>>>Hangzhou, China's Green City

Hangzhou, China’s Green City

The capital of Zhejiang can (and does) boast that it is the most sustainable city in the Asian giant. And with good reason: its parks and West Lake.
W
ith one of the largest bicycle rental networks in the world, distributed across 2,700 collection points, Hangzhou has the profile of a green city. It is one that puts trees before skyscrapers. This effort has won several international awards (including recognition from the UN) and led to the creation of spaces like the Green Building Museum.
 
The best time to visit the city is in the autumn.

Discovering West Lake

Other than on a bike, the best way to discover the lake is from a wooden boat. When you row under some of its bridges, perhaps you will spot brides and grooms having their pictures taken for their weddings. It is also a star destination for honeymooners.

One of the greatest challenges faced by Hangzhou in leading sustainability is managing the high volume of tourists it receives, 100 million per year. The majority of them are Chinese. Some streets and areas of the city are protected, as is the case with the natural areas on the outskirts. As a result of this and its cultural heritage, Hangzhou is resisting the drive towards development that other Chinese cities have succumbed to. It has managed this to such an extent that it is nicknamed “paradise on Earth”. Marco Polo would certainly agree with that description. His own was not far off it: “the most splendid city in the world”, he proclaimed, on his 12th century visit to the place that is now the capital of Zhejiang. Back then, with 1 million inhabitants, Hangzhou was one of the most densely populated cities on the planet. Its current population (9 million) is no small feat, but is amply surpassed by other nearby metropolises. One example is the 22 million people who reside in the country’s capital, Beijing.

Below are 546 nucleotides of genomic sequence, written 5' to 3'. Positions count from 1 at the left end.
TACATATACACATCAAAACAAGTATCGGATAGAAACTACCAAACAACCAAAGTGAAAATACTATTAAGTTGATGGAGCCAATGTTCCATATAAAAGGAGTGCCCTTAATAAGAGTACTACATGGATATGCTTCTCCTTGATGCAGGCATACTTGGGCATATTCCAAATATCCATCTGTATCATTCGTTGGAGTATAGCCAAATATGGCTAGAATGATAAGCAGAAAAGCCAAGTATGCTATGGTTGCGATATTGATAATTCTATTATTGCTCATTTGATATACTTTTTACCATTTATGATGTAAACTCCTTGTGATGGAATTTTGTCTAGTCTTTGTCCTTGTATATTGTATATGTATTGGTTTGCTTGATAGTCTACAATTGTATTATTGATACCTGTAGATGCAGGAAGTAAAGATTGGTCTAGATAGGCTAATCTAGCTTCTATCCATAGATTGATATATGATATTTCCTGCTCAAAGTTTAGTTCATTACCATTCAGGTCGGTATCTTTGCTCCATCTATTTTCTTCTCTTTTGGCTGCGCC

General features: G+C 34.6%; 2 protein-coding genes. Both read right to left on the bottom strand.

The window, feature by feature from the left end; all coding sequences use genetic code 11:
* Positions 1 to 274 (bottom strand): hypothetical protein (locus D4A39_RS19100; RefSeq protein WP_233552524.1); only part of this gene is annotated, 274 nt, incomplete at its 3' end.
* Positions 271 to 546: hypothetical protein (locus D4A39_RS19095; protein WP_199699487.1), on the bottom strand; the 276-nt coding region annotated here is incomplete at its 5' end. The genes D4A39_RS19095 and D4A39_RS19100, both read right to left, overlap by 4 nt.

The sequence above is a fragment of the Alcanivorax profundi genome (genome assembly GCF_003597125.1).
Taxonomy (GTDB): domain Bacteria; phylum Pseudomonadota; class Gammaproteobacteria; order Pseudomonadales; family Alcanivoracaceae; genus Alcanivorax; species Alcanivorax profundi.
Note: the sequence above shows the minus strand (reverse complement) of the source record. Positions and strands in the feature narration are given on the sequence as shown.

The outskirts of Hangzhou are replete with agricultural land.
Photo: Zhao jian kang / Shutterstock.com

Green Gold

In Hangzhou, they make one of the most renowned green teas in China. Longjing tea is harvested by hand and is so highly valued that people have paid up to 10,000 dollars for one kilo.

Less than an hour by plane from Shanghai, on the shores of the Qiantang River, Hangzhou is still one of the most important metropolises in the Republic of China. Its greatest gem is West Lake. In China, more than 30 lakes have the same name, and most of them were “baptised” in honour of the one at Hangzhou. It is a true oasis among skyscrapers. Measuring more than 6 km², it was declared a UNESCO World Heritage Site in 2011. It was not considered a lake until the 8th century, when a nearby swamp was drained and several islands and passes were created using the leftover soil. From then, it began to be structured with willow trees and pagodas around its shores.
The city’s gardens have free entry.
Photo: faungg's photos via VisualHunt.com / CC BY-NC-SA
 
West Lake has been a source of inspiration for Chinese poets. Su Dongpo compared it to a young woman whose dress extolled her beauty. The writer ended up becoming governor and built a bridge named after him, Su. That was in the 11th century. Nearly 1,000 years later, West Lake is a favourite bike-riding location in Hangzhou. The main route traverses the wooded hills to the south of the lake. Another of the most famous two-wheel (motor-free) routes in Hangzhou crosses the tea plantations, which is the main crop grown outside the city. In fact, another treasure for which Hangzhou is best know is its tea. Green tea that is, of course.

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